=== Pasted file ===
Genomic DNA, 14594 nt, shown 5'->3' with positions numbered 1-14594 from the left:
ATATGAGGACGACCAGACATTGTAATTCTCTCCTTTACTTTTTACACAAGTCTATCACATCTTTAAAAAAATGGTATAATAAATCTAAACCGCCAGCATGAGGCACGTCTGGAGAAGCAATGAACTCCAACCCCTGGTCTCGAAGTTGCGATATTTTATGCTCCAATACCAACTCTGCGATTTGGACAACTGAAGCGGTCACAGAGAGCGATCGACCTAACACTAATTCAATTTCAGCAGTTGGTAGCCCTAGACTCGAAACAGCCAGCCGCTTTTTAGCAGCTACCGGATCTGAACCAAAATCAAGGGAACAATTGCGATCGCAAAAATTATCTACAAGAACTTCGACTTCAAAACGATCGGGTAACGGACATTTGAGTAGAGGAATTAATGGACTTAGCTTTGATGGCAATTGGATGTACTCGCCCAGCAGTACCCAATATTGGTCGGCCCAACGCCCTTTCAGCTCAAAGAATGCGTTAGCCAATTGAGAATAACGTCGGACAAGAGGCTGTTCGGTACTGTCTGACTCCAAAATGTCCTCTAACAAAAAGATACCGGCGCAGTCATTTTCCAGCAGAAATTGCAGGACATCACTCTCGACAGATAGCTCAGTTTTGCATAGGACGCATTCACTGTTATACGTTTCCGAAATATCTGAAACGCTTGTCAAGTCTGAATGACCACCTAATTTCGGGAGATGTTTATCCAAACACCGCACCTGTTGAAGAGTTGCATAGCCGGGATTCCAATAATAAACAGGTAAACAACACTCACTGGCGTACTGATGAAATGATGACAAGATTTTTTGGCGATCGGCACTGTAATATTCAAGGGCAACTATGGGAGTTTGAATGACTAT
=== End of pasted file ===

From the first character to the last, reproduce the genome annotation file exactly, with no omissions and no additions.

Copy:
Genomic DNA, 14594 nt, shown 5'->3' with positions numbered 1-14594 from the left:
ATATGAGGACGACCAGACATTGTAATTCTCTCCTTTACTTTTTACACAAGTCTATCACATCTTTAAAAAAATGGTATAATAAATCTAAACCGCCAGCATGAGGCACGTCTGGAGAAGCAATGAACTCCAACCCCTGGTCTCGAAGTTGCGATATTTTATGCTCCAATACCAACTCTGCGATTTGGACAACTGAAGCGGTCACAGAGAGCGATCGACCTAACACTAATTCAATTTCAGCAGTTGGTAGCCCTAGACTCGAAACAGCCAGCCGCTTTTTAGCAGCTACCGGATCTGAACCAAAATCAAGGGAACAATTGCGATCGCAAAAATTATCTACAAGAACTTCGACTTCAAAACGATCGGGTAACGGACATTTGAGTAGAGGAATTAATGGACTTAGCTTTGATGGCAATTGGATGTACTCGCCCAGCAGTACCCAATATTGGTCGGCCCAACGCCCTTTCAGCTCAAAGAATGCGTTAGCCAATTGAGAATAACGTCGGACAAGAGGCTGTTCGGTACTGTCTGACTCCAAAATGTCCTCTAACAAAAAGATACCGGCGCAGTCATTTTCCAGCAGAAATTGCAGGACATCACTCTCGACAGATAGCTCAGTTTTGCATAGGACGCATTCACTGTTATACGTTTCCGAAATATCTGAAACGCTTGTCAAGTCTGAATGACCACCTAATTTCGGGAGATGTTTATCCAAACACCGCACCTGTTGAAGAGTTGCATAGCCGGGATTCCAATAATAAACAGGTAAACAACACTCACTGGCGTACTGATGAAATGATGACAAGATTTTTTGGCGATCGGCACTGTAATATTCAAGGGCAACTATGGGAGTTTGAATGACTAT